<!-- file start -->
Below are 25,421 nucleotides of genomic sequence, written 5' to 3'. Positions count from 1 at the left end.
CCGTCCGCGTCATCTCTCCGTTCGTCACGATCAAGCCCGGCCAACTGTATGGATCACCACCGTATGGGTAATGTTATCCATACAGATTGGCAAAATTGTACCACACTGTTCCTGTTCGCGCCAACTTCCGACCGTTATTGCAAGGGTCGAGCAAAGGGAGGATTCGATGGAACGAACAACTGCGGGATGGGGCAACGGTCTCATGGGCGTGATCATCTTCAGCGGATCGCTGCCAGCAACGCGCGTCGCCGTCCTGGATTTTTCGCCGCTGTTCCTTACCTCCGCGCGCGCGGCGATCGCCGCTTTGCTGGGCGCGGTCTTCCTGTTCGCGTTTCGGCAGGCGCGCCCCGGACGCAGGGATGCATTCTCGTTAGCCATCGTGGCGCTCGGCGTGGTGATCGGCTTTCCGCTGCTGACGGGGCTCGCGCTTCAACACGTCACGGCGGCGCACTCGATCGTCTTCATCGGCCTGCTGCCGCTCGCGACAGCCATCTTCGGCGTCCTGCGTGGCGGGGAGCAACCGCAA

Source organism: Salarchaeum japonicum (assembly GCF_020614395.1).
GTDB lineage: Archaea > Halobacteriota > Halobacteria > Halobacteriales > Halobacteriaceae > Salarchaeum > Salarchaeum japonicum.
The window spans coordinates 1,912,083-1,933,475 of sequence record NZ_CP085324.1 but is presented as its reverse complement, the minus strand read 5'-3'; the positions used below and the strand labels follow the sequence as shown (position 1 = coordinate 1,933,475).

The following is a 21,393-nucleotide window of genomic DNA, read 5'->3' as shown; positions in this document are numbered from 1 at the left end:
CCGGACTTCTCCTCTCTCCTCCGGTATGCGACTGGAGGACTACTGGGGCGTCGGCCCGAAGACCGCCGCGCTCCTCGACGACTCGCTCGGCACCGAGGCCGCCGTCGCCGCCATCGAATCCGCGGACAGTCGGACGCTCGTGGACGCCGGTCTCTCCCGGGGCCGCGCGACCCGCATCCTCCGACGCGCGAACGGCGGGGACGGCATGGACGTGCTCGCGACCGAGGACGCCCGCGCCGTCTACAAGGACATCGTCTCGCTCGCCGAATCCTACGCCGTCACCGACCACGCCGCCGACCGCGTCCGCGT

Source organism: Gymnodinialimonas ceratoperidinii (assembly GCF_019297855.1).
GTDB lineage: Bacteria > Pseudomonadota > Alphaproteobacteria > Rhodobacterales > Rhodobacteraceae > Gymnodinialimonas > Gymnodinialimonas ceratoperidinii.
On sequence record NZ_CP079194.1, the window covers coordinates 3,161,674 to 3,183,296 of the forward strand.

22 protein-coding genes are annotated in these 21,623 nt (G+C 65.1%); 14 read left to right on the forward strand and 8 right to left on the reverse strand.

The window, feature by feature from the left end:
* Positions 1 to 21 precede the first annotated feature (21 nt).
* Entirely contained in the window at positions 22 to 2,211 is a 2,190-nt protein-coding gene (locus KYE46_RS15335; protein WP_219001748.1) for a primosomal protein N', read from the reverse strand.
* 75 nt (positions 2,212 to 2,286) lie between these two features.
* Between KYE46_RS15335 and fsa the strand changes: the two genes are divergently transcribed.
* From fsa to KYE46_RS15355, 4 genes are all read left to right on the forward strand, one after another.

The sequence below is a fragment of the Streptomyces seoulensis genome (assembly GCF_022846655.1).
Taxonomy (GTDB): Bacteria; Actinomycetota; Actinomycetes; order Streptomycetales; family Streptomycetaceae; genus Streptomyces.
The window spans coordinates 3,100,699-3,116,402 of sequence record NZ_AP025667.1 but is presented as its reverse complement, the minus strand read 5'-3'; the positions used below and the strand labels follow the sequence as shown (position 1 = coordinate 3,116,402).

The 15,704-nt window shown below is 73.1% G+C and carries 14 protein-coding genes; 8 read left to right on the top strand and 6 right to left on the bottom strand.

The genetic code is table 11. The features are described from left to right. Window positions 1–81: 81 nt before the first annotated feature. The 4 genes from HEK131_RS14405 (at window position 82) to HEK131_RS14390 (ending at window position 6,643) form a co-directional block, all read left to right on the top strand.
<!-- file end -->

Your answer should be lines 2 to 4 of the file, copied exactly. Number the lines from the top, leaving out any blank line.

CCGTCCGCGTCATCTCTCCGTTCGTCACGATCAAGCCCGGCCAACTGTATGGATCACCACCGTATGGGTAATGTTATCCATACAGATTGGCAAAATTGTACCACACTGTTCCTGTTCGCGCCAACTTCCGACCGTTATTGCAAGGGTCGAGCAAAGGGAGGATTCGATGGAACGAACAACTGCGGGATGGGGCAACGGTCTCATGGGCGTGATCATCTTCAGCGGATCGCTGCCAGCAACGCGCGTCGCCGTCCTGGATTTTTCGCCGCTGTTCCTTACCTCCGCGCGCGCGGCGATCGCCGCTTTGCTGGGCGCGGTCTTCCTGTTCGCGTTTCGGCAGGCGCGCCCCGGACGCAGGGATGCATTCTCGTTAGCCATCGTGGCGCTCGGCGTGGTGATCGGCTTTCCGCTGCTGACGGGGCTCGCGCTTCAACACGTCACGGCGGCGCACTCGATCGTCTTCATCGGCCTGCTGCCGCTCGCGACAGCCATCTTCGGCGTCCTGCGTGGCGGGGAGCAACCGCAA

Source organism: Salarchaeum japonicum (assembly GCF_020614395.1).
GTDB lineage: Archaea > Halobacteriota > Halobacteria > Halobacteriales > Halobacteriaceae > Salarchaeum > Salarchaeum japonicum.